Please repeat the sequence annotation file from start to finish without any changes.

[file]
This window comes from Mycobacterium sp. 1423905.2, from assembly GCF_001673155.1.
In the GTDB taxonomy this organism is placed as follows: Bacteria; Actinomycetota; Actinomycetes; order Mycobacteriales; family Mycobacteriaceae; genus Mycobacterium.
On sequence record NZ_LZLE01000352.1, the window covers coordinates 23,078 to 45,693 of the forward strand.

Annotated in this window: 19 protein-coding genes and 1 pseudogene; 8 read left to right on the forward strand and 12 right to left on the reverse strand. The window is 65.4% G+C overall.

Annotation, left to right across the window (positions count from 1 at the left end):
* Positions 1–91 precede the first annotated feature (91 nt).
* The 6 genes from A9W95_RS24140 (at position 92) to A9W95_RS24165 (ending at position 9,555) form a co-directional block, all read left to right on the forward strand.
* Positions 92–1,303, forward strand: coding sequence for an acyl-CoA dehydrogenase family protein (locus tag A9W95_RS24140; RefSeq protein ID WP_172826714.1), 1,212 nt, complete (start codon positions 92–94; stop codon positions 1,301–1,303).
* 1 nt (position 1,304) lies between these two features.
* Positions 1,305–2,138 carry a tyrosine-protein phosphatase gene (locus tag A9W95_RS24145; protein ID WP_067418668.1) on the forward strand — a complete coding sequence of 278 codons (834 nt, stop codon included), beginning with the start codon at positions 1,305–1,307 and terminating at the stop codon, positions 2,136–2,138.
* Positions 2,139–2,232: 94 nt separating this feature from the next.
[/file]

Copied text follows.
This window comes from Mycobacterium sp. 1423905.2, from assembly GCF_001673155.1.
In the GTDB taxonomy this organism is placed as follows: Bacteria; Actinomycetota; Actinomycetes; order Mycobacteriales; family Mycobacteriaceae; genus Mycobacterium.
On sequence record NZ_LZLE01000352.1, the window covers coordinates 23,078 to 45,693 of the forward strand.

Annotated in this window: 19 protein-coding genes and 1 pseudogene; 8 read left to right on the forward strand and 12 right to left on the reverse strand. The window is 65.4% G+C overall.

Annotation, left to right across the window (positions count from 1 at the left end):
* Positions 1–91 precede the first annotated feature (91 nt).
* The 6 genes from A9W95_RS24140 (at position 92) to A9W95_RS24165 (ending at position 9,555) form a co-directional block, all read left to right on the forward strand.
* Positions 92–1,303, forward strand: coding sequence for an acyl-CoA dehydrogenase family protein (locus tag A9W95_RS24140; RefSeq protein ID WP_172826714.1), 1,212 nt, complete (start codon positions 92–94; stop codon positions 1,301–1,303).
* 1 nt (position 1,304) lies between these two features.
* Positions 1,305–2,138 carry a tyrosine-protein phosphatase gene (locus tag A9W95_RS24145; protein ID WP_067418668.1) on the forward strand — a complete coding sequence of 278 codons (834 nt, stop codon included), beginning with the start codon at positions 1,305–1,307 and terminating at the stop codon, positions 2,136–2,138.
* Positions 2,139–2,232: 94 nt separating this feature from the next.